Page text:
From Cooking Pot to Melting Pot: New Jersey’s Diverse Foodways
through Thursday, February 28, 2019
Alexander Library, Special Collections and University Archives
Special Collections and University Archives, Rutgers University Libraries’ new exhibition From Cooking Pot to Melting Pot: New Jersey’s Diverse Foodways will open November 12, 2018 at Alexander Library. The opening will feature a presentation by Carla Cevasco of the Rutgers Department of American Studies, historian of food in colonial America and author of the forthcoming Violent Appetites: Hunger, Natives and Settlers in the Northern Borderlands. From Cooking Pot to Melting Pot is one of the first events in Transcultural NJ Revisited 2018-2020, a two-year, statewide celebration of local and global cultures in the Garden State under the auspices of Rutgers’ Office of the Senior Vice President for Academic Affairs and the Jane Voorhees Zimmerli Art Museum.
New Jersey has one of the most culturally diverse populations in the United States. Beginning in the 17th century, emigrants from a range of European countries and enslaved Africans joined the area’s original inhabitants, the Lenape. Food became an important marker of culture for these new arrivals. This exhibition will trace the development of New Jersey foodways, starting with the influence of Native Americans through various waves of immigration to the present. In the years before contact, the Lenape cultivated native plants such as maize, beans, squash, pumpkins, and tobacco. They hunted game with bows and arrows, fished in the rivers, and collected oysters and mussels along New Jersey’s long coastline. The first immigrants from Sweden, the Netherlands, the British Isles, and West Africa learned from the Lenape as well as bringing their own traditional dishes from their homelands, which they adapted to the new environment.
In the 19th century, New Jersey experienced several waves of immigration. Beginning in the 1840s, the state became home to Irish settlers fleeing the potato famines and Germans and Austro-Hungarians fleeing political unrest. Later in the century they were joined by Italians driven out by grinding poverty and Eastern European Jews escaping religious persecution. New Jersey’s rich farmland and industrializing cities yielded jobs and a better way of life, including plentiful and varied food. Most immigrants brought their food traditions with them and they became badges of ethnic identity. At the same time, immigrants adapted their cuisines to the products available in their new home and were inevitably influenced by each other. As time passed, new traditions were created that became characteristic of New Jersey—for example pork roll, tomato pie, hot dogs, and ice cream.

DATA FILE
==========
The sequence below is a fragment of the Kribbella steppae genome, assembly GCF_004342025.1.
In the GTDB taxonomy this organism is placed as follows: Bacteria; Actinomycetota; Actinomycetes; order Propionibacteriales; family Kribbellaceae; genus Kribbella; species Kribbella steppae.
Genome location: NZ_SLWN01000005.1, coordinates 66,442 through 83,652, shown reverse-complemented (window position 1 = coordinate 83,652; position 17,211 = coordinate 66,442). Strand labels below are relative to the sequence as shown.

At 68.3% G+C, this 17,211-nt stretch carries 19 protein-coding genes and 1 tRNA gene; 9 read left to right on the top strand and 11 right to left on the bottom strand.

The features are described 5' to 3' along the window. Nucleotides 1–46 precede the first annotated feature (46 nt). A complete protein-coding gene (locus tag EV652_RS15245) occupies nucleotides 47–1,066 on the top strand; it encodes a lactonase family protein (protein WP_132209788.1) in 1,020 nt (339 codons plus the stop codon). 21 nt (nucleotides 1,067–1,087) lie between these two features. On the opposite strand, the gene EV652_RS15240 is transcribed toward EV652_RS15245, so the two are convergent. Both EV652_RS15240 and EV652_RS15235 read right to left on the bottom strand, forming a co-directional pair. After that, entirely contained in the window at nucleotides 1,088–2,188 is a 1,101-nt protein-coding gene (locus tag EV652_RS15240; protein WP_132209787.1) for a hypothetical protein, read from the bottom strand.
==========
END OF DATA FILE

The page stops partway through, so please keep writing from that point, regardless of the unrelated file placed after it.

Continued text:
After World War II, new waves of immigrants entered the state. New Jersey has become a truly global community as migrants from East Asia, the Middle East, Africa, and the Indian subcontinent have made settled here. These newer groups have shared their food cultures restaurants, festivals, and community events. This exhibition will trace the history of New Jersey foodways primarily through documents, photographs, and publications from Special Collections and University Archives’ printed and archival collections. Featured is the New Jersey Cookbook collection, which includes several thousand cookbooks dating from the late 19th century to the present produced by numerous churches, clubs, and organizations. The exhibition also features artifacts borrowed from the New Jersey State Museum, the American Hungarian Foundation, the Jewish Historical Society of Jersey, and the Hoboken Historical Museum. The exhibition will be on display in the Special Collections and University Archives Gallery from November 12, 2018 to February 28, 2019. The opening program will be held at 4 p.m. in the Scholarly Communication Center Teleconference Lecture Hall on the 4th floor of Alexander Library, followed by a reception and a chance to view the exhibition. For more information, please contact exhibition curator Fernanda Perrone at 848-932-6154 or email@example.com.